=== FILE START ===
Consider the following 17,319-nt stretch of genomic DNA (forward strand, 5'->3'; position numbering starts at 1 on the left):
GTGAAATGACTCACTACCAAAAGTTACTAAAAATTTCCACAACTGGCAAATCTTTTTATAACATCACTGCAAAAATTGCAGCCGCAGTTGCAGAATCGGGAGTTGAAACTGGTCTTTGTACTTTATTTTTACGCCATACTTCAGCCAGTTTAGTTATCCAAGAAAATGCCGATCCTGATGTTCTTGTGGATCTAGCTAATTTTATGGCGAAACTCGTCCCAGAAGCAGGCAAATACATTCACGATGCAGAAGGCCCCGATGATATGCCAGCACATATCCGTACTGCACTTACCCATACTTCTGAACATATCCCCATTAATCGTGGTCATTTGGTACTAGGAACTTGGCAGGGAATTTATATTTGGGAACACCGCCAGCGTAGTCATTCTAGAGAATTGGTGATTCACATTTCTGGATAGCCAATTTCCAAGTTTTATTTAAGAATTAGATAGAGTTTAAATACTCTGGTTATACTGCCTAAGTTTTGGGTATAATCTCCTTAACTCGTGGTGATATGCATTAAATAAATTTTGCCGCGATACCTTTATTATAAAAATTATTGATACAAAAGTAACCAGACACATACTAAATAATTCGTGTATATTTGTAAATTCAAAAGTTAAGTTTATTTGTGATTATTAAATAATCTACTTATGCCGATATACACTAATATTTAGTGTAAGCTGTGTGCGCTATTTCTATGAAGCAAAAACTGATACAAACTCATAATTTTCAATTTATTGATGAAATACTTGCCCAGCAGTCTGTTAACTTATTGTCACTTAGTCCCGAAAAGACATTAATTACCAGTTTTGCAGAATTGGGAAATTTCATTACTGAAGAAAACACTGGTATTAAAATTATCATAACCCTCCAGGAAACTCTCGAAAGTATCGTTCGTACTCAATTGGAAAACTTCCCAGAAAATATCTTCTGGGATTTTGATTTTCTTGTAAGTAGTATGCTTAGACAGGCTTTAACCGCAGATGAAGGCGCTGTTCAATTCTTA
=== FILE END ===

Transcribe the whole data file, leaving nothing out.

Consider the following 17,319-nt stretch of genomic DNA (forward strand, 5'->3'; position numbering starts at 1 on the left):
GTGAAATGACTCACTACCAAAAGTTACTAAAAATTTCCACAACTGGCAAATCTTTTTATAACATCACTGCAAAAATTGCAGCCGCAGTTGCAGAATCGGGAGTTGAAACTGGTCTTTGTACTTTATTTTTACGCCATACTTCAGCCAGTTTAGTTATCCAAGAAAATGCCGATCCTGATGTTCTTGTGGATCTAGCTAATTTTATGGCGAAACTCGTCCCAGAAGCAGGCAAATACATTCACGATGCAGAAGGCCCCGATGATATGCCAGCACATATCCGTACTGCACTTACCCATACTTCTGAACATATCCCCATTAATCGTGGTCATTTGGTACTAGGAACTTGGCAGGGAATTTATATTTGGGAACACCGCCAGCGTAGTCATTCTAGAGAATTGGTGATTCACATTTCTGGATAGCCAATTTCCAAGTTTTATTTAAGAATTAGATAGAGTTTAAATACTCTGGTTATACTGCCTAAGTTTTGGGTATAATCTCCTTAACTCGTGGTGATATGCATTAAATAAATTTTGCCGCGATACCTTTATTATAAAAATTATTGATACAAAAGTAACCAGACACATACTAAATAATTCGTGTATATTTGTAAATTCAAAAGTTAAGTTTATTTGTGATTATTAAATAATCTACTTATGCCGATATACACTAATATTTAGTGTAAGCTGTGTGCGCTATTTCTATGAAGCAAAAACTGATACAAACTCATAATTTTCAATTTATTGATGAAATACTTGCCCAGCAGTCTGTTAACTTATTGTCACTTAGTCCCGAAAAGACATTAATTACCAGTTTTGCAGAATTGGGAAATTTCATTACTGAAGAAAACACTGGTATTAAAATTATCATAACCCTCCAGGAAACTCTCGAAAGTATCGTTCGTACTCAATTGGAAAACTTCCCAGAAAATATCTTCTGGGATTTTGATTTTCTTGTAAGTAGTATGCTTAGACAGGCTTTAACCGCAGATGAAGGCGCTGTTCAATTCTTA